There are some things about European cities in general that have contributed to the relative lack of Skyscrapers.
- Many European cities have building codes. These codes may address the height of a building and prevent ones over a certain height from being built to maintain the city’s ambiance or to showcase something about that city’s history or culture.
- Many European cities are old. They have cores of sometimes very old buildings. A 500 year old building isn’t actually that rare in some European cities. Newer and younger cities throughout the world more typically erect skyscrapers right in the middle of the city. Skyscrapers, when built in European cities, tend to be offset from the center of the city.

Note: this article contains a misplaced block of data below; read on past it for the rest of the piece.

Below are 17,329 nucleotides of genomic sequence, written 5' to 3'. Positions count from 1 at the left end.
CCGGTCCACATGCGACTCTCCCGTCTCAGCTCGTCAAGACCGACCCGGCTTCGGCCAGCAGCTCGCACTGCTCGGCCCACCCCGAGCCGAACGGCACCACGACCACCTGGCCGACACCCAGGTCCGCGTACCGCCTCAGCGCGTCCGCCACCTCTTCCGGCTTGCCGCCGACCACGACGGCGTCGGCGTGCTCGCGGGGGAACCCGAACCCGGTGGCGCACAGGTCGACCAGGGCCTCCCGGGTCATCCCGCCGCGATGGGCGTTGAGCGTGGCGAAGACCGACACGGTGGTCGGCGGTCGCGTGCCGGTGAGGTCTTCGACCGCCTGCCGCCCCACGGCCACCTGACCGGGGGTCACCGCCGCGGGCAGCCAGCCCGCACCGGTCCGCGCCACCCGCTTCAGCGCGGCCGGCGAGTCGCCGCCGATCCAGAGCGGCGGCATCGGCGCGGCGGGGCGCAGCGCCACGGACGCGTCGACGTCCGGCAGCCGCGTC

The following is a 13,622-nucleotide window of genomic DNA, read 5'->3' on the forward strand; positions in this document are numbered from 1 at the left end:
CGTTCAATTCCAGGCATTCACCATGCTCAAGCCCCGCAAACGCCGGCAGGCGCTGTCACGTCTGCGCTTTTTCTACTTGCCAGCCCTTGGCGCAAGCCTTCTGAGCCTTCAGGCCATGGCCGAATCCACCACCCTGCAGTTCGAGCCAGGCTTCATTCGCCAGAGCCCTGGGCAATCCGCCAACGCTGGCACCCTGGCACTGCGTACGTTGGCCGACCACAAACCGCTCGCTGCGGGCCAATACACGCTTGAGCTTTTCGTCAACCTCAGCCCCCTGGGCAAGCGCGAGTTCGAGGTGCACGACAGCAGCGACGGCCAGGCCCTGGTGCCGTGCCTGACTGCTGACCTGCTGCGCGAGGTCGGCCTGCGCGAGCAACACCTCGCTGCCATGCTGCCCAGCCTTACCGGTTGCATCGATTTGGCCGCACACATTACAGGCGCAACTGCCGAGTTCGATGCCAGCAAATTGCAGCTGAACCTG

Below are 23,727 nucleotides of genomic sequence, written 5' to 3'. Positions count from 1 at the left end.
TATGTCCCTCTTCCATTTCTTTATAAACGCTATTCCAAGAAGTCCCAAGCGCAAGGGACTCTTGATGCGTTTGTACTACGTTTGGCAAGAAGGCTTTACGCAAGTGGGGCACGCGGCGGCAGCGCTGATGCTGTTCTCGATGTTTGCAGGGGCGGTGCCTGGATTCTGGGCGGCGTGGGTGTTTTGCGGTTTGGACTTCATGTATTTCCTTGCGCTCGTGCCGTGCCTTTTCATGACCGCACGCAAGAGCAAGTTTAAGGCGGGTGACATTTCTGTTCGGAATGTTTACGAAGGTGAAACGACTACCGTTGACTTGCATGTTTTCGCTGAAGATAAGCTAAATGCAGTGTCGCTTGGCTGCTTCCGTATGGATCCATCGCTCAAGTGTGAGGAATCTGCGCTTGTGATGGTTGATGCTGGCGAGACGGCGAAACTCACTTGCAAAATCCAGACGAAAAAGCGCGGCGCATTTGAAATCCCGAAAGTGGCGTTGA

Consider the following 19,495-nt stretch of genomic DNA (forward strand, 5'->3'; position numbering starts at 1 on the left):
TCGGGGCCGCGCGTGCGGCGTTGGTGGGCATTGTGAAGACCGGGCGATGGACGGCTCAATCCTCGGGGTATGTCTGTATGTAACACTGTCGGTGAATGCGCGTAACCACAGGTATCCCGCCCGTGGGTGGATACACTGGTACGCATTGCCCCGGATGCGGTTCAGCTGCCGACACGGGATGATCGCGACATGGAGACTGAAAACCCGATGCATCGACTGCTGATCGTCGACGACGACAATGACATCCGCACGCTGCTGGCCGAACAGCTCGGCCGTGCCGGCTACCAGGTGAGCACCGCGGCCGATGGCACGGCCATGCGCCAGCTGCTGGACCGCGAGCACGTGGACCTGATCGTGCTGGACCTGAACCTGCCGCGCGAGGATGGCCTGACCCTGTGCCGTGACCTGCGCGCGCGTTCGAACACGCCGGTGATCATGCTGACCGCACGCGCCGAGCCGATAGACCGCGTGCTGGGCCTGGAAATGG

- Skyscrapers require a lot of upkeep, energy, and resources. Plus they really aren’t very livable to many Europeans. Much of Europe is more environmentally couscious than in the past and often Europeans are just downright practical. There’s one skyscraper in Frankfurt called Westendstraße 1. The crown on the top of it has to be heated in the winter to prevent icicles from forming, breaking off, and raining ice knives down on people who walk below it.
- City growth patterns in Europe are in general slow. Skyscrapers tend to be built in cities with a faster population growth. Europe’s population growth just doesn’t necessitate packing a bunch of tall buildings into a small space.
Here’s a more in depth article exploring Europe’s relative lack of skyscrapers: Why Europe Doesn’t Build Skyscrapers